Thursday 28 November 2013

Trio Wanderer give one of the finest performances on disc of Piano Trios by Arensky and Tchaikovsky on a new release from Harmonia Mundi

The Wanderer Trio, whose name represents an inner journey, closely linking them to Schubert and German Romanticism, and a journey of openness and curiosity that explores music ranging from Haydn to contemporary scores, celebrated their 25th anniversary in 2012.

All the members of the Wanderer Trio, Jean-Marc Phillips-Varjabédian (violin), Raphaël Pidoux (cello) and Vincent Coq (piano), graduated from the National Music Conservatory of Paris and have studied with grand masters such as Jean-Claude Pennetier, Jean Hubeau, and Menahem Pressler of the Beaux-Arts Trio and the Amadeus Quartet. They won the ARD International Music Competition in Munich in 1988 and the Fischoff Chamber Music Competition in the USA in 1990. From 1988 to 1990, they took master classes in chamber music at the Festival of La Roque d'Anthéron.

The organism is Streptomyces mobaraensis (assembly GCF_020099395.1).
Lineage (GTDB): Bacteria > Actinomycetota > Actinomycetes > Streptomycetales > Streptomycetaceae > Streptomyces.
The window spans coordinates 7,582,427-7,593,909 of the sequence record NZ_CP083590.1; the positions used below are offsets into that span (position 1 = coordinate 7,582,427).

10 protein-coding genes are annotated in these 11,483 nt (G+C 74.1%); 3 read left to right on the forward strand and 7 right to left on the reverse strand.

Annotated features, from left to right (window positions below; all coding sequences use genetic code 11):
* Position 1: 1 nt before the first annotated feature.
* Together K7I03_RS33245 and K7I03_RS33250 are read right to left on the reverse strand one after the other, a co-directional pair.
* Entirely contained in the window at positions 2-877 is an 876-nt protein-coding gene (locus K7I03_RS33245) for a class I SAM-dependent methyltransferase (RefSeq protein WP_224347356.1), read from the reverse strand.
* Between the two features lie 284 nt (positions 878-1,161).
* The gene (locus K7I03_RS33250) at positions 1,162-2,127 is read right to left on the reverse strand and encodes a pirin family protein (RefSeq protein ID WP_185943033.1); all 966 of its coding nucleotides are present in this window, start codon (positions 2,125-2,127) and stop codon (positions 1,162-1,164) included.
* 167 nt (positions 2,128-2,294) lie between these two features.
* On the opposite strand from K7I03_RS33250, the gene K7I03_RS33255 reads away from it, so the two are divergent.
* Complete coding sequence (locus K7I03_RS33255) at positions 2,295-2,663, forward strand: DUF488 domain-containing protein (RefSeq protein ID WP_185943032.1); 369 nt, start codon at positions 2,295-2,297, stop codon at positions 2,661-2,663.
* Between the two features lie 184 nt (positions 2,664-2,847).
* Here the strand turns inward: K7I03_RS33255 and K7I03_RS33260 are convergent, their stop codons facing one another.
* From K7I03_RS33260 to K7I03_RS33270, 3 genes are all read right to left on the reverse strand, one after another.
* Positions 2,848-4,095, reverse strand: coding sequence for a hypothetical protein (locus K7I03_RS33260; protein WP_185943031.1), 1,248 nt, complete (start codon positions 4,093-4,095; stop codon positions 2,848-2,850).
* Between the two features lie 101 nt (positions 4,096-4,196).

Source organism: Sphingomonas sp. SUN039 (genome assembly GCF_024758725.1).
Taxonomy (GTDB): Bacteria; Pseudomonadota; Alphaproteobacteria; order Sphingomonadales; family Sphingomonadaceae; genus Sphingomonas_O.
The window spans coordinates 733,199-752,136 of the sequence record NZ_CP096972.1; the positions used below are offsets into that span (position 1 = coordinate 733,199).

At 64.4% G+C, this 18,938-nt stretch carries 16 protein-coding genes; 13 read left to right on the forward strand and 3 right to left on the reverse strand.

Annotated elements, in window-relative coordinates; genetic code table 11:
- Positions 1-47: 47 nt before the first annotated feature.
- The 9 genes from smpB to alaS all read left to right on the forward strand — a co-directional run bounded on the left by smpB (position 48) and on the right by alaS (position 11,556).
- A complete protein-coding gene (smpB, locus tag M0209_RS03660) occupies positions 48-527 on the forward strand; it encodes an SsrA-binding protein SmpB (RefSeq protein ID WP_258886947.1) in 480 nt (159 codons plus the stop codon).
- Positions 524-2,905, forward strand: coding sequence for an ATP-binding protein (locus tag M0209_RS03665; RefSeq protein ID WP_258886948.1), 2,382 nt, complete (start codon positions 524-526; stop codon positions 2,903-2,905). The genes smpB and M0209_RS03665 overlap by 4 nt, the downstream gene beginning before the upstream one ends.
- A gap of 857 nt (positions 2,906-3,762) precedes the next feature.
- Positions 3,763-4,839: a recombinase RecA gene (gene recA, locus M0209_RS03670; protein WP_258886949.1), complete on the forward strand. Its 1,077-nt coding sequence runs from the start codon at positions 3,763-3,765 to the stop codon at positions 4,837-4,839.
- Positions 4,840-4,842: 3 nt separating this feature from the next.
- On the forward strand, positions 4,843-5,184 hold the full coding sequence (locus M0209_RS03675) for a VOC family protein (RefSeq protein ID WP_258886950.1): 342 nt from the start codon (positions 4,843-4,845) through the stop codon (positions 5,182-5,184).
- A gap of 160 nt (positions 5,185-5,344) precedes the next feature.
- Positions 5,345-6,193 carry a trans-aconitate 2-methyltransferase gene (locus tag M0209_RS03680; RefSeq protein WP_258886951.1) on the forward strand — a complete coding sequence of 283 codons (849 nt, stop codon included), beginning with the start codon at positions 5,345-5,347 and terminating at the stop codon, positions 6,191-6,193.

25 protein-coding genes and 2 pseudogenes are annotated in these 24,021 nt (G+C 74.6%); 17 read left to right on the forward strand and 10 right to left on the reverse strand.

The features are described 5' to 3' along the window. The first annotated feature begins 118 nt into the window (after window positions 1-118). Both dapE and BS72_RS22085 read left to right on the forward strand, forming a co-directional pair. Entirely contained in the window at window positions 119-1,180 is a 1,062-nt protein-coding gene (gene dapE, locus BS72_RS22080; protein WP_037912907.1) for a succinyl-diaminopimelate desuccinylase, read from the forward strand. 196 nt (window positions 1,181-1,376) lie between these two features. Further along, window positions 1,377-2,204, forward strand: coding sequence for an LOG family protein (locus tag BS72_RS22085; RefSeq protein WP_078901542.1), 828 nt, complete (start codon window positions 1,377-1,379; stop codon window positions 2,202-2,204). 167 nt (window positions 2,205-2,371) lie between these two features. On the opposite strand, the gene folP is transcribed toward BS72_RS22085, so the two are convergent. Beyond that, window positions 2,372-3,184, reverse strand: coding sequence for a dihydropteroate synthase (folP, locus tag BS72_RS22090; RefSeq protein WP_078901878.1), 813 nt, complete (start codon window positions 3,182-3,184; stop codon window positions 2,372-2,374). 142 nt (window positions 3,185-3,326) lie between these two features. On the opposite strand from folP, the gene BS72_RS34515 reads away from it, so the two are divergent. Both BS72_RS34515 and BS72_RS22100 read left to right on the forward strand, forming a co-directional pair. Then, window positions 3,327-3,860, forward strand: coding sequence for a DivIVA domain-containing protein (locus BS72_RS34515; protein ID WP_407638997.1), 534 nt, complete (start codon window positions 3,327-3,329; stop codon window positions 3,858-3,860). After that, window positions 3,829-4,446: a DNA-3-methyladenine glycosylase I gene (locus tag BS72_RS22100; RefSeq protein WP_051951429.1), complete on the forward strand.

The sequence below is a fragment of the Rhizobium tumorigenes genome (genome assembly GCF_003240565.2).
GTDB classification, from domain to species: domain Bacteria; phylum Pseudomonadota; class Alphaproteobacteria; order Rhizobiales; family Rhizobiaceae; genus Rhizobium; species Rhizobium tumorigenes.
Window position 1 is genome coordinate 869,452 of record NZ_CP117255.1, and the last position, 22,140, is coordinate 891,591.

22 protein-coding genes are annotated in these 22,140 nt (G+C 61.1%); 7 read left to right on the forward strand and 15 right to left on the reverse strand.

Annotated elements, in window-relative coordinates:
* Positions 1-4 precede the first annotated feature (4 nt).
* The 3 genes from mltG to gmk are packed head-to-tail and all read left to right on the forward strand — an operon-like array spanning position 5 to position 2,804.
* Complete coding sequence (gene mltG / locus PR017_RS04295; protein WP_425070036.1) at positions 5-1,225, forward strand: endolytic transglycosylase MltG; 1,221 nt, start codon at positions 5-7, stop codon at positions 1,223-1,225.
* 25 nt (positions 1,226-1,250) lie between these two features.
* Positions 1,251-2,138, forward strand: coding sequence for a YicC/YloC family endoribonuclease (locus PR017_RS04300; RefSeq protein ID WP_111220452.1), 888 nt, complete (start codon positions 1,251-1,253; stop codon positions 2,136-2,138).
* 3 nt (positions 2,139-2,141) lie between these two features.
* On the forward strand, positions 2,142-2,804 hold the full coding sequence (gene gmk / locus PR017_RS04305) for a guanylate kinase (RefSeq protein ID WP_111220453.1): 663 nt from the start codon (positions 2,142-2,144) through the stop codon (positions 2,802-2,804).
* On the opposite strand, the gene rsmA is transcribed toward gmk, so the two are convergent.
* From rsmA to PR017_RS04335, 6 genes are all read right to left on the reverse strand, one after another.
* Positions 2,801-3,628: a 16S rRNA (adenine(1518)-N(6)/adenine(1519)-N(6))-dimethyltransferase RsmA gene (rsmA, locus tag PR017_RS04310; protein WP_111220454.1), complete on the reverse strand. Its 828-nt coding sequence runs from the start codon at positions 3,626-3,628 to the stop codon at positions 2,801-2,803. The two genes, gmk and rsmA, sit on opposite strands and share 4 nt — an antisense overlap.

The Trio has performed on the most prestigious music stages including Berlin's Philharmonic, Paris' Théâtre des Champs Elysées, London's Wigmore Hall, Milan's Teatro alla Scala, Barcelona's Palau de la Musica, Washington's Library of Congress, Rio de Janeiro's Teatro Municipal, Tokyo's Kioi Hall, Zürich's Tonhalle and Amsterdam's Concertgebouw. They have also performed at major festivals such as Edinburgh, Montreux, Feldkirch, Schleswig Holstein, Rheingau Musiksommmer, Colmar, La Roque d'Anthéron, the Folles Journées de Nantes, Granada, Stresa, Osaka and three times at Salzburg festival.

Harmonia Mundi  have released nine previous recordings by the Wanderer Trio covering such composers as Chausson, Ravel, Haydn, Shostakovich, Copland, Saint-Saëns, Mendelssohn, Smetana, Schubert, Brahms, Hummel, Beethoven, Liszt and Messiaen.

Their recordings have been awarded several prizes including Choc du Monde de la Musique, Fanfare's Want List, Critic's Choice of Gramophone, CD of the Month by the BBC Music Magazine, Empfehlung, CDs des Monat Fono Forum, Diapason d'Or of the Year, Midem International Classical Music Award.